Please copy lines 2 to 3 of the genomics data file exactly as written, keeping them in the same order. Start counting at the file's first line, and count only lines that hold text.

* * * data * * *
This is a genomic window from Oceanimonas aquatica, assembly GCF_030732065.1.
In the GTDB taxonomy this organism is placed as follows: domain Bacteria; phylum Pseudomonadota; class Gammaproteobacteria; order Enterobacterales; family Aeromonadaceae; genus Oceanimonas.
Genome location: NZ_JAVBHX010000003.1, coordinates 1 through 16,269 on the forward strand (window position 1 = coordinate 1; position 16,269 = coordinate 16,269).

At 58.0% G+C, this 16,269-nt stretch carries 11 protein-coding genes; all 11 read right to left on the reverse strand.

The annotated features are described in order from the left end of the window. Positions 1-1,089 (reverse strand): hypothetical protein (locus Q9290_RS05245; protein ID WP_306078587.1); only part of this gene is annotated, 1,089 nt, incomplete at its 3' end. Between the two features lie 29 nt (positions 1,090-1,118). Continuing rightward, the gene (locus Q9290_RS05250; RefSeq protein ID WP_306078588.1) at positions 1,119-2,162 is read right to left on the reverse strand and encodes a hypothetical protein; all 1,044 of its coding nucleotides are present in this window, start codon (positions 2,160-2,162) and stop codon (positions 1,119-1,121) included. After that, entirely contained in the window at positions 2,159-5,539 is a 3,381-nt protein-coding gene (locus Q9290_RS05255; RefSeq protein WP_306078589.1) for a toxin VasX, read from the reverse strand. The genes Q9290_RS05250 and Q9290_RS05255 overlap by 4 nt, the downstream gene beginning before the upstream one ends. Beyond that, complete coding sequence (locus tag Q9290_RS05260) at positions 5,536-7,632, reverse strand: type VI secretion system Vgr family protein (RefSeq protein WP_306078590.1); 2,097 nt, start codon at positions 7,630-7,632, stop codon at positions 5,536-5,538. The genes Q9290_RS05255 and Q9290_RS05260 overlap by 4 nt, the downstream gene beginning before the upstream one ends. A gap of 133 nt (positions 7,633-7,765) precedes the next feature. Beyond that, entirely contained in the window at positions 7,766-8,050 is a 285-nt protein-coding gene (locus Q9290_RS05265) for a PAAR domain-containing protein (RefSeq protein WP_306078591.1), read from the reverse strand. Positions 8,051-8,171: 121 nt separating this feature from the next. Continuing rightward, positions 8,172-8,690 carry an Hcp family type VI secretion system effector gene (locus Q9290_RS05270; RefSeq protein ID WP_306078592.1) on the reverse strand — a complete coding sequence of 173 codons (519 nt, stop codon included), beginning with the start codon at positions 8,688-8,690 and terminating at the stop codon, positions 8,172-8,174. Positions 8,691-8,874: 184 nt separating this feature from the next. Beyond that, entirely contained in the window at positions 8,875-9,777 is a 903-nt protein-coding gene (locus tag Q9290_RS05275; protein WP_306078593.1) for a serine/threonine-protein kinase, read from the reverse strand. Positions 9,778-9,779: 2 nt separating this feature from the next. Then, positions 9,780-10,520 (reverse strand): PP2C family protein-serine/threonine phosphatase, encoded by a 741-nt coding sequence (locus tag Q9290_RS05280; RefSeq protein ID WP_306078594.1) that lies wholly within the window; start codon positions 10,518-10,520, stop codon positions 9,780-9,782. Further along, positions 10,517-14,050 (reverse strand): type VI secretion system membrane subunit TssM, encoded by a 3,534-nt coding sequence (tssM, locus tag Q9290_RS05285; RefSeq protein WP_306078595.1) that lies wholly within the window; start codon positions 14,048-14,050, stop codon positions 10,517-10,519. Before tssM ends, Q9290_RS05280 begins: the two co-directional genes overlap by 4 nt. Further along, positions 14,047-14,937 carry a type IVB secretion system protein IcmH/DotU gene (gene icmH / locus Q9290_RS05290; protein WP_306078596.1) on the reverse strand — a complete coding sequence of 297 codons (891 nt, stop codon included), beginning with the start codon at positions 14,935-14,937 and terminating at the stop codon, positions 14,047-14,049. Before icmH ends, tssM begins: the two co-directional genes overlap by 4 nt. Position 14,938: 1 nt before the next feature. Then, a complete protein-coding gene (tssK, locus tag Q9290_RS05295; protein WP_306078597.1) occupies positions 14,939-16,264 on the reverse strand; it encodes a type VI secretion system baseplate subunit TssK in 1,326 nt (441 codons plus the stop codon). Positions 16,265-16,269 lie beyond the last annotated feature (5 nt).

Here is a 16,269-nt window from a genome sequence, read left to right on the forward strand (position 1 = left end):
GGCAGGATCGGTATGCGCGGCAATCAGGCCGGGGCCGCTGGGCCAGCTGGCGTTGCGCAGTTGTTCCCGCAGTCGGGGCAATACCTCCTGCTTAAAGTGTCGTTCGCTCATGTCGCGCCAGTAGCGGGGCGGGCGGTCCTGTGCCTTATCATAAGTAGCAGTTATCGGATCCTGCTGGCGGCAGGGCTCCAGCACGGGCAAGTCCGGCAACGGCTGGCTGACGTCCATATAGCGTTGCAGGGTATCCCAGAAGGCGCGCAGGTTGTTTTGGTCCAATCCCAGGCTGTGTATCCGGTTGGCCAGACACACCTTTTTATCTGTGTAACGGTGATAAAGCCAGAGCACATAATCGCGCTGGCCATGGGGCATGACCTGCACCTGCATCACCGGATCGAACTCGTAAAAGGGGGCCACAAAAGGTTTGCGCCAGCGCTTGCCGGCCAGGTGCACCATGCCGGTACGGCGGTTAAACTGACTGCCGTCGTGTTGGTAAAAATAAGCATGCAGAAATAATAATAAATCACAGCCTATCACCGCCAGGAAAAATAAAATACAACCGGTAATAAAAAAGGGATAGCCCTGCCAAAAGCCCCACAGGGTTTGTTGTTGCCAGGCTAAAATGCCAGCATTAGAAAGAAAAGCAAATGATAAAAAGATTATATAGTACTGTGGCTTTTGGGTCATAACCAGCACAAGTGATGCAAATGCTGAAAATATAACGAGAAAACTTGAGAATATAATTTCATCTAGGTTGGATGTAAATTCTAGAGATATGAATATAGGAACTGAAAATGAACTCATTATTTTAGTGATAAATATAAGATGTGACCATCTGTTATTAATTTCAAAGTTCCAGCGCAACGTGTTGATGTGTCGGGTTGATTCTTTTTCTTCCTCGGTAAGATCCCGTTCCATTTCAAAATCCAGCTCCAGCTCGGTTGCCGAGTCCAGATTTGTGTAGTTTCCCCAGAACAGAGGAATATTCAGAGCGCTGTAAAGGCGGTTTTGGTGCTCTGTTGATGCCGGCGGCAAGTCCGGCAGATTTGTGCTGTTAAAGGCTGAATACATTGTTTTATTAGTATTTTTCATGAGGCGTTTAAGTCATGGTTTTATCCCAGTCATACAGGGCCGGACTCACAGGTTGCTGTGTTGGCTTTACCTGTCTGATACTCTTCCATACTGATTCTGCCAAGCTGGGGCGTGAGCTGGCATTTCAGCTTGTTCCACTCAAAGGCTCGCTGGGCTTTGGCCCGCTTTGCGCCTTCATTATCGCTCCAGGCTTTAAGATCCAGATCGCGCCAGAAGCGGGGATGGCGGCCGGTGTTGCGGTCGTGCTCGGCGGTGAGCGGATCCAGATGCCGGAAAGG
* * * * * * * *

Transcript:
In the GTDB taxonomy this organism is placed as follows: domain Bacteria; phylum Pseudomonadota; class Gammaproteobacteria; order Enterobacterales; family Aeromonadaceae; genus Oceanimonas.
Genome location: NZ_JAVBHX010000003.1, coordinates 1 through 16,269 on the forward strand (window position 1 = coordinate 1; position 16,269 = coordinate 16,269).